PLACITAS — Wild pintos graze less than 300 yards away from the Las Huertas neighborhood on the Buffalo Tract, a patch of private land just north of Placitas.
This majestic and natural scene of free-roaming horses has been at the heart of a debate in Placitas for several years.
On one side of the issue are residents who champion the idea of the horses staying free, even offering the animals hay and water to help them thrive.
On the other side of the issue are residents concerned about their property, its ecosystem and the occasional horse or horses wandering onto a busy road.
This issue is not a new one, according to Sandoval County Commissioner Jim Holden-Rhodes.
This issue has been given the spotlight again after a foal was hit by a car and killed near the Placitas Senior Center recently.
Holden-Rhodes said the animal thrashed until it was dead since no one with animal authority could make it to the spot in a timely manner to put it out of its misery.
“Drought has consequently brought many of these horses into our village over the hills,” he said. “This is the first year we’ve had them down by our place and we’re down on the 3-mile marker.”
Holden-Rhodes said some Placitas residents put up fences to keep the horses out and some put fences up to keep them in. One of the biggest issues, he said, is who has jurisdiction over the horses.
Holden-Rhodes added that the New Mexico Livestock Board was involved with the horse issue for years, although their charter only covers agricultural animals.
“This means animals raised on a farm or ranch,” he articulated. “These horses are neither, so in essence they don’t fall neatly into a specific category of regulation.”
Mike Neas, Placitas resident, said using the term “wild horses” when addressing the free-roaming horses is a misconception.
“A wild horse is a designation given by state or federal law,” Neas said. “In Placitas there are feral horses, which means many of them have been born in the wild or many of them have been dumped here by people who couldn’t afford them.”
Neas saidin his six years of involvement, the horse population in Placitas has increased rapidly.
“We had a drought a few years ago and because of that, fences got cut and the horses from the San Felipe Pueblo land moved closer to Placitas,” he said.
Because of this, Neas said, many horses started coming through his land on a regular basis.
“At first, it was beautiful to see the horses,” he said. “But when you get 40 of them at a time on your property, it becomes a lot of responsibility to keep up with the fences and the destruction to the ecosystem.”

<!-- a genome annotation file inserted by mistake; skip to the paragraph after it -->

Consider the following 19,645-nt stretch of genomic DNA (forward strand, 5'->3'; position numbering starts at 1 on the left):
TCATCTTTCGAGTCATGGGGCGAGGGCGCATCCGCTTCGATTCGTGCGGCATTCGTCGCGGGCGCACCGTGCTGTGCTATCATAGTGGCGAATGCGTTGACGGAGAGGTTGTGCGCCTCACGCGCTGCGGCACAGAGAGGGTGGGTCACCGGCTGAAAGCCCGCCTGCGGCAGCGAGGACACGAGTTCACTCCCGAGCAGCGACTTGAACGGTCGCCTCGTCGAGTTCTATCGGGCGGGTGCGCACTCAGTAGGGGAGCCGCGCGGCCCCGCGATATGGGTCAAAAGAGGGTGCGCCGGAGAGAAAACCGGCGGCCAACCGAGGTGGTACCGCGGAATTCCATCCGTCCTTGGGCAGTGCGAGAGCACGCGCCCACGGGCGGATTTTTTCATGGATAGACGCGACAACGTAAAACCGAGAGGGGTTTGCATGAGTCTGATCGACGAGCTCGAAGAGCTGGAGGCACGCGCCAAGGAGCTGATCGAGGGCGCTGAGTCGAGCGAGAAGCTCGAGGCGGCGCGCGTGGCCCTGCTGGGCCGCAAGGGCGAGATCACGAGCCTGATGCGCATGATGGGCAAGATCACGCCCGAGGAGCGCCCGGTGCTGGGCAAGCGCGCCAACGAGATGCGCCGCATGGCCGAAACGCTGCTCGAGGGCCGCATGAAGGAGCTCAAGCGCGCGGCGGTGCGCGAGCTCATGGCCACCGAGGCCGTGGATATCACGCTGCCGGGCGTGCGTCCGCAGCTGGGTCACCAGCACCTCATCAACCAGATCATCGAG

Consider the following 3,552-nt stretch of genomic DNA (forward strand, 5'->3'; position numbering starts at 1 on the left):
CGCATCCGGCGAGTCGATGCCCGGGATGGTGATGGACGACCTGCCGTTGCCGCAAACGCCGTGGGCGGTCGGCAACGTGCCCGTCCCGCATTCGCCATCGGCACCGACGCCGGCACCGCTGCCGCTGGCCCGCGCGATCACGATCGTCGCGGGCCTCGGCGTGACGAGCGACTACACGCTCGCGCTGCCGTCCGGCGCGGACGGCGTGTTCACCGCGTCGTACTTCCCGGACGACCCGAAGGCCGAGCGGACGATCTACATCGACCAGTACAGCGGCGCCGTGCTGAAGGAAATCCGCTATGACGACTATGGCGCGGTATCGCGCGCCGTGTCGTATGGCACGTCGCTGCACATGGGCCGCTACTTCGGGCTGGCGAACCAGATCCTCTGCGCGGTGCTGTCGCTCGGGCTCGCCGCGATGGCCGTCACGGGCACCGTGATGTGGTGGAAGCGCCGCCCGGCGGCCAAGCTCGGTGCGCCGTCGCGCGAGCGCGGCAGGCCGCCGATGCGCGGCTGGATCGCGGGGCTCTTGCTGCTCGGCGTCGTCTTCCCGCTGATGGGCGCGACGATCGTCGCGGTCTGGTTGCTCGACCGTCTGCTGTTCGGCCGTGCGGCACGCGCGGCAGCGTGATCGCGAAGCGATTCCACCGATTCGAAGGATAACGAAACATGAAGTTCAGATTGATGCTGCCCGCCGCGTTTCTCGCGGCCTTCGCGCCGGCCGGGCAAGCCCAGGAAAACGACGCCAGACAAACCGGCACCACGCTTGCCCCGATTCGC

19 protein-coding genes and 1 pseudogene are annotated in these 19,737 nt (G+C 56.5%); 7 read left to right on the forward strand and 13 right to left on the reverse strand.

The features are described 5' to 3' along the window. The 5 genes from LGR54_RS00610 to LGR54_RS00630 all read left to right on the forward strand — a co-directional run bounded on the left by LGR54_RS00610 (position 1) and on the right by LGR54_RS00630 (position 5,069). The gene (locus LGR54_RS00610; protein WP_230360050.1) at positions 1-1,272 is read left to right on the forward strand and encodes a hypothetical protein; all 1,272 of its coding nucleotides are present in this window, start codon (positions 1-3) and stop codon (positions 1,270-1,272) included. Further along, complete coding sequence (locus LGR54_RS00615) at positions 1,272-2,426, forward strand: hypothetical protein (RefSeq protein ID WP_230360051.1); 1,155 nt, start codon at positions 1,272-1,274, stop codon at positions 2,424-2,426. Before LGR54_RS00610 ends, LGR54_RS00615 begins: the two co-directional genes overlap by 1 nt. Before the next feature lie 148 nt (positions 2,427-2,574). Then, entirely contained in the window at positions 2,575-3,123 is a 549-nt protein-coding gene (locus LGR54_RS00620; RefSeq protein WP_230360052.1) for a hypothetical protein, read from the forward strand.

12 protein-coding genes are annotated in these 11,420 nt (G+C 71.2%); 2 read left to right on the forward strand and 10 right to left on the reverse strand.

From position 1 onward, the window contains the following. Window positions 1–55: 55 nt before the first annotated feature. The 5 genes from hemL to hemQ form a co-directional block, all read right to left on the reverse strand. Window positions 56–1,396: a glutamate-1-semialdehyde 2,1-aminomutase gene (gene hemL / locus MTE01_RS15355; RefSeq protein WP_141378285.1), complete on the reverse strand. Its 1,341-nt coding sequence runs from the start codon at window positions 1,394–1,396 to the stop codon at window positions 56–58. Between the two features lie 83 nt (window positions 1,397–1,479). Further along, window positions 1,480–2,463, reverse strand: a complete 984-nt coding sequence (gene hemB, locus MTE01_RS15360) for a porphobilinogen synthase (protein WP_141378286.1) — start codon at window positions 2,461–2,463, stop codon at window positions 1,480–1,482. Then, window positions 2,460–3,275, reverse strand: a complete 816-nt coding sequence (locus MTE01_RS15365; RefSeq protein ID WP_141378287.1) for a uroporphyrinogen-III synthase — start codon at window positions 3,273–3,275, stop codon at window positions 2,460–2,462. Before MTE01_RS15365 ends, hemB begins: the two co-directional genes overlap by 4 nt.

Many of the residents who wanted to see the horses didn’t realize what the herd was doing to the watershed, and the habitats other creatures needed to survive, he said.
“That’s just what was happening to the land,” he said. “If you were coming home at night, there would be horses on the road.”
In 2014, the Sandoval County Commission sanctioned a task force on the free-roaming horses in Placitas headed by New Mexico First, a nonprofit, non-partisan organization that engages residents in public policy.
In May 2014, New Mexico First held a public forum at the Las Placitas Presbyterian Church to try to establish some guidelines to help alleviate the issue. The forum garnered a list of 21 suggestions.
“One of the big things that’s missing is a municipality because Placitas is unincorporated,” said Heather Balas, executive director of New Mexico First. “That’s one of the reasons this is a real challenge and perhaps one of the reasons that Sandoval County has put forward the notion of a multi-jurisdictional board.”
Balas pointed out that legally the horses roam on land owned by two federal agencies, the Bureau of Land Management and the U.S. Forest Service. Some of the land belongs to two sovereign tribal nations, the Pueblos of San Felipe and Santa Ana.
“This area also includes one municipality, which is the City of Albuquerque Open Space; one community land grant; thousands of private land owners; several ranchers; and several organizations that lease the land from federal agencies,” Balas said.
Neas said it’s not a good idea to have 1,200-pound mammals go unmanaged, yet Placitas has an animal control ordinance that is ignored.
“The sheriff, who’d have thought, has to monitor and oversee the feral horses,” Neas said. “They were thought to be livestock, and the animal control ordinance excludes livestock. But these horses are not livestock by state law now.”
According to Neas, the court of appeals ruled that free-roaming horses don’t fall under the definition of livestock, so the livestock can’t handle them.
“This ruling created a crazy situation for the public and for the horses,” he said. “(The horses) aren’t wild, they aren’t livestock and nobody can point to who owns them.”
In essence, he said, the horses are owned by the state, yet there is no state agency with the ability to monitor the horses on the behalf of the state or people.
Currently, Holden-Rhodes said he estimates there are at least 200 free-roaming horses divided into five herds in the area.
“Unless we go big time, on a large scale, I don’t think this issue will be resolved,” he said. “I am very much in favor of creating a wild horse state park … That’s the solution I propose.”
For more information on what the task force came up with, go to: https://sandovalcountynm.swagit.com/play/10052018-786.